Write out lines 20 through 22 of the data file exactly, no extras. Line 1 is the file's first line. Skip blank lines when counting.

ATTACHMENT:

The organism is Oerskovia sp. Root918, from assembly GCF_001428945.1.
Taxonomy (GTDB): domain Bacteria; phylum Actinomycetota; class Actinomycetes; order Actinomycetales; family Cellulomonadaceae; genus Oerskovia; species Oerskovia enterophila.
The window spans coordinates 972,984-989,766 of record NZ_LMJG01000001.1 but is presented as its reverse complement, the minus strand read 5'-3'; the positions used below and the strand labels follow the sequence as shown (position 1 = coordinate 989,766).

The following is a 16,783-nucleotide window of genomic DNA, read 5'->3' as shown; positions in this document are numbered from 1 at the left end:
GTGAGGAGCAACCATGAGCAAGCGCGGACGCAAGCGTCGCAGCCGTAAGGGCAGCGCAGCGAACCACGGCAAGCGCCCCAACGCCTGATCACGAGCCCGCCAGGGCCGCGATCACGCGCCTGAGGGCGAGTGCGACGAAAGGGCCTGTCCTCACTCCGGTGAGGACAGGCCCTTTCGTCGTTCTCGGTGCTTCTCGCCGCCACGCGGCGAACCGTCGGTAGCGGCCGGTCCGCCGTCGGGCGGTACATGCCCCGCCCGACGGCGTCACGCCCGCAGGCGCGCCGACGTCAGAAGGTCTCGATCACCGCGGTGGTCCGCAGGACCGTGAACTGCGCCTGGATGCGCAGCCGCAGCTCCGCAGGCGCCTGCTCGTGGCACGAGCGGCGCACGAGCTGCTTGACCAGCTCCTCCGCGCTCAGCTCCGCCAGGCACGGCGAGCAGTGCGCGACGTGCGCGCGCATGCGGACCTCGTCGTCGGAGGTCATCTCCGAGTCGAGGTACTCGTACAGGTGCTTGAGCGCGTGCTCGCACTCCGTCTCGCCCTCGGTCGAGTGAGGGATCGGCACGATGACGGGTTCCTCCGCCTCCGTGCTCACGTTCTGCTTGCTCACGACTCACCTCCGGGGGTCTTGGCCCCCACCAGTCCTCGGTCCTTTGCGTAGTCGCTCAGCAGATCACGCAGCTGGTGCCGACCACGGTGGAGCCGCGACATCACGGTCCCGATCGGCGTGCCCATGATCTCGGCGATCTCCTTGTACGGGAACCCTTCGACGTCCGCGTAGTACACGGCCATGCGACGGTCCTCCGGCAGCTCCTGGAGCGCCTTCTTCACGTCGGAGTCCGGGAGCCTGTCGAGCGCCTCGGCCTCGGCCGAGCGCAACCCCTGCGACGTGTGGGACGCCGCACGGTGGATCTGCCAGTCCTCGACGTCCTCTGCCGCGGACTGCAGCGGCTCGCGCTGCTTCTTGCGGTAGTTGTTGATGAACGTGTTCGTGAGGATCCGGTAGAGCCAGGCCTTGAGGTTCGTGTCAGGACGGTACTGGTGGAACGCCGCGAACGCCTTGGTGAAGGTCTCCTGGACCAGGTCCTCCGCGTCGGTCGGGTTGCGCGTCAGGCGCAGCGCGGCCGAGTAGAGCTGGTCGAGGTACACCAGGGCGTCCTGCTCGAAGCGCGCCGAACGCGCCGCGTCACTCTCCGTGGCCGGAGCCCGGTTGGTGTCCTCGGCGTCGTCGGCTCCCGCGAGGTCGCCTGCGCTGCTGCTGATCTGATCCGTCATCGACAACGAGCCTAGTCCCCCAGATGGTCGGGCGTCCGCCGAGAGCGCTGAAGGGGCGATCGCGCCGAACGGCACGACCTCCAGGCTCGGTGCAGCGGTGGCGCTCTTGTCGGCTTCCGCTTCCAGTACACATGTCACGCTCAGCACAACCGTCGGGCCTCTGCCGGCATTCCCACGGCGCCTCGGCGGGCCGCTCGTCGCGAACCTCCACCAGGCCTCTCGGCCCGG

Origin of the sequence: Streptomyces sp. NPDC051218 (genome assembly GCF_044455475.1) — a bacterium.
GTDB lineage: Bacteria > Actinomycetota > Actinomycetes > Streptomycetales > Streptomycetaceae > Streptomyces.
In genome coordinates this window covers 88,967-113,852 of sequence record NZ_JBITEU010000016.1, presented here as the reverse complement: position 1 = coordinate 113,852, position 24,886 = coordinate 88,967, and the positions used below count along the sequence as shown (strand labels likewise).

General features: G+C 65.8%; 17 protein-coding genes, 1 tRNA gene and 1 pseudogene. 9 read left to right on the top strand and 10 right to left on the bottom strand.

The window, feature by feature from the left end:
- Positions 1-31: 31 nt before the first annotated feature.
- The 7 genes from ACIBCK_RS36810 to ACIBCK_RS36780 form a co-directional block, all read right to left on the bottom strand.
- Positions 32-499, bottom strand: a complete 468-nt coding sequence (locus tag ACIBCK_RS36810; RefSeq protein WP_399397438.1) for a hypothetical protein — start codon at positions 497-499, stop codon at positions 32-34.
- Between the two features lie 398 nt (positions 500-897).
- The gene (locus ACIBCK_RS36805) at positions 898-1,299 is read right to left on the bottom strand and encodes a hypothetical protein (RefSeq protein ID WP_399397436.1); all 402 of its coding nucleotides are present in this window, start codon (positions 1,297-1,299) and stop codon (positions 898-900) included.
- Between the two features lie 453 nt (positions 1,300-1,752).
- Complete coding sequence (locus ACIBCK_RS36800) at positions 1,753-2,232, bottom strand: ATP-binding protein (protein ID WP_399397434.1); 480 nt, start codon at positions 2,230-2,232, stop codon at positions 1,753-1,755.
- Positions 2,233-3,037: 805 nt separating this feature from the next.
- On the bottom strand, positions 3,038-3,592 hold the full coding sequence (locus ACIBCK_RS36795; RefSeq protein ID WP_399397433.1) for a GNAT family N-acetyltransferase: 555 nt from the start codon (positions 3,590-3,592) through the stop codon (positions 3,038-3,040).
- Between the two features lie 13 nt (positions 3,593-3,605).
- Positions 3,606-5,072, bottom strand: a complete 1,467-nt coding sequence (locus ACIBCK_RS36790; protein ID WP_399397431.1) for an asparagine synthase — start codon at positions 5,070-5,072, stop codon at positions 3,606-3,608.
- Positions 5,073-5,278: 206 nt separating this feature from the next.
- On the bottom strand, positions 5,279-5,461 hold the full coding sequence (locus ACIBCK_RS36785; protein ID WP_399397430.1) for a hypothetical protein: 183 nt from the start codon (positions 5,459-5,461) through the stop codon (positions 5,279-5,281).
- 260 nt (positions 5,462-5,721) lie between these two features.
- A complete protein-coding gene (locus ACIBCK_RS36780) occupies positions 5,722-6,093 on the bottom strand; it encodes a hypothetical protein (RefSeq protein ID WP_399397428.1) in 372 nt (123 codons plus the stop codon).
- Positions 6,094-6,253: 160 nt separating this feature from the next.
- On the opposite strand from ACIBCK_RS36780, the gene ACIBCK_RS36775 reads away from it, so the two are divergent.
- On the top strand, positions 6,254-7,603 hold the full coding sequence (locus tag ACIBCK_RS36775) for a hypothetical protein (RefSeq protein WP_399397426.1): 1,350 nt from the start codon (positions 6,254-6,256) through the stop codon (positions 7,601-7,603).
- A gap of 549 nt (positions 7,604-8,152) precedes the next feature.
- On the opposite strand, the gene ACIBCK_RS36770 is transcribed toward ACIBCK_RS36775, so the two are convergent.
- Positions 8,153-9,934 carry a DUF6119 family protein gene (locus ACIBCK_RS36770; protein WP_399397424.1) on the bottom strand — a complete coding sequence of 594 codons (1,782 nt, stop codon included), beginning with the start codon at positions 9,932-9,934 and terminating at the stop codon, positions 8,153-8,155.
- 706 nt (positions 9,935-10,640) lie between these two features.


- Between the two features lie 13 nt (positions 3,593-3,605).
- Positions 3,606-5,072, bottom strand: a complete 1,467-nt coding sequence (locus ACIBCK_RS36790; protein ID WP_399397431.1) for an asparagine synthase — start codon at positions 5,070-5,072, stop codon at positions 3,606-3,608.
- Positions 5,073-5,278: 206 nt separating this feature from the next.